Crabbman & Jamma – Pre-Order Sonic Salvage [Guest Post] [@CrabbasBadman]
The project title, ‘Sonic Salvage’ and the individual track names intend to suggest to the listener that this is not your typical instrumental beat project. Track names like ‘Hedgerows’ and ‘Remote Frequencies’ try to suggest that the creators are from a rural environment. ‘Renovation’ and ‘Sonic Salvage’ relate well to the fact the project intends to bring old sound and technique up to date. ‘Mood Food’ strongly suggests the way the creativity is biased towards the feel and sound of the music rather than traditional composition. There is also an interlude style track called ‘SouthDown’ which within the track itself points towards the rural setting this work comes from. The down tempo nature of the album again links in with the slow paced rural environment.
The initial influences for this project came from Portishead and The Roots. Portishead because of their explicit processing techniques and sonic signature, particularly on albums ‘Portishead’ and ‘Dummy’. The Roots because of their self sampling, originality, processing and 50:50 (live sound:studio sound) split on ‘Illadelph Halflife’.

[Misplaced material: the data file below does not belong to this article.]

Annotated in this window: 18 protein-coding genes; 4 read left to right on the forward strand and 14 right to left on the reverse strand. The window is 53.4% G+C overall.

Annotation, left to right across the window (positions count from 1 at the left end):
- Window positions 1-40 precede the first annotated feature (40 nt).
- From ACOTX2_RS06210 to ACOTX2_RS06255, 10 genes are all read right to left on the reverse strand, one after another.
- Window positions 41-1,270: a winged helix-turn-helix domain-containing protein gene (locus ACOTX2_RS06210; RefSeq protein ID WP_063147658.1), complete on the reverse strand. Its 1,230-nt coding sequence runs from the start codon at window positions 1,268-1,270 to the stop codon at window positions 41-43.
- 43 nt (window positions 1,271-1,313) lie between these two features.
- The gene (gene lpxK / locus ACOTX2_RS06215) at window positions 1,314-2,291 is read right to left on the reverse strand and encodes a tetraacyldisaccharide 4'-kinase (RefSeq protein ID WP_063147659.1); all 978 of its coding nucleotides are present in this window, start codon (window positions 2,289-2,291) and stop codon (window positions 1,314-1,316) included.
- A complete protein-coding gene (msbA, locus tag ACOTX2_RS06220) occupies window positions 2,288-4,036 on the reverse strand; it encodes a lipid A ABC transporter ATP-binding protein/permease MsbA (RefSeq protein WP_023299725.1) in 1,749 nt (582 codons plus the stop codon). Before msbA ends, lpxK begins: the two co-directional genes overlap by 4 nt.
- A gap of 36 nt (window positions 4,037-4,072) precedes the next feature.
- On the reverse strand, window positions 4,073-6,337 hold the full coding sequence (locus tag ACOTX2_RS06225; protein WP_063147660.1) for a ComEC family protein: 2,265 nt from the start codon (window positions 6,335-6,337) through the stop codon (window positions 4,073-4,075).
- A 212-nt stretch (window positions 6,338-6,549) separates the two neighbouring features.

There are a few fundamental areas of exploration that enabled this project’s creation. These were devised from research into how Portishead and The Roots created their sound signature. (See Project Proposal). Firstly and most importantly, sequencing drum hits recorded from vinyl, processing these through both new, old, analogue and digital equipment to create original drum breaks. These breaks are then used and sampled then reprocessed to make the drum tracks, giving a distinct sonic signature. Secondly, self sampling of guitar and bass licks to achieve an element of hip-hop without compromising originality. Again these self created samples are often processed in various ways to achieve an over-processed but pleasant sound. Lastly the use of turntablism to create original sounds, which comes from the hip-hop and trip hop influence. The range of equipment used to create and process the sound include an FM transmitter, FM radio, broken SM58 microphone, re-amplification box, Akai S900 sampler, SE x1 condenser microphone, Akai MPK midi controller, software reverbs and delays, Logic for routing and sequencing, Randall RH300 guitar amp, various software plug ins for guitar and bass processing and a Sony PSDJ9000 turntable.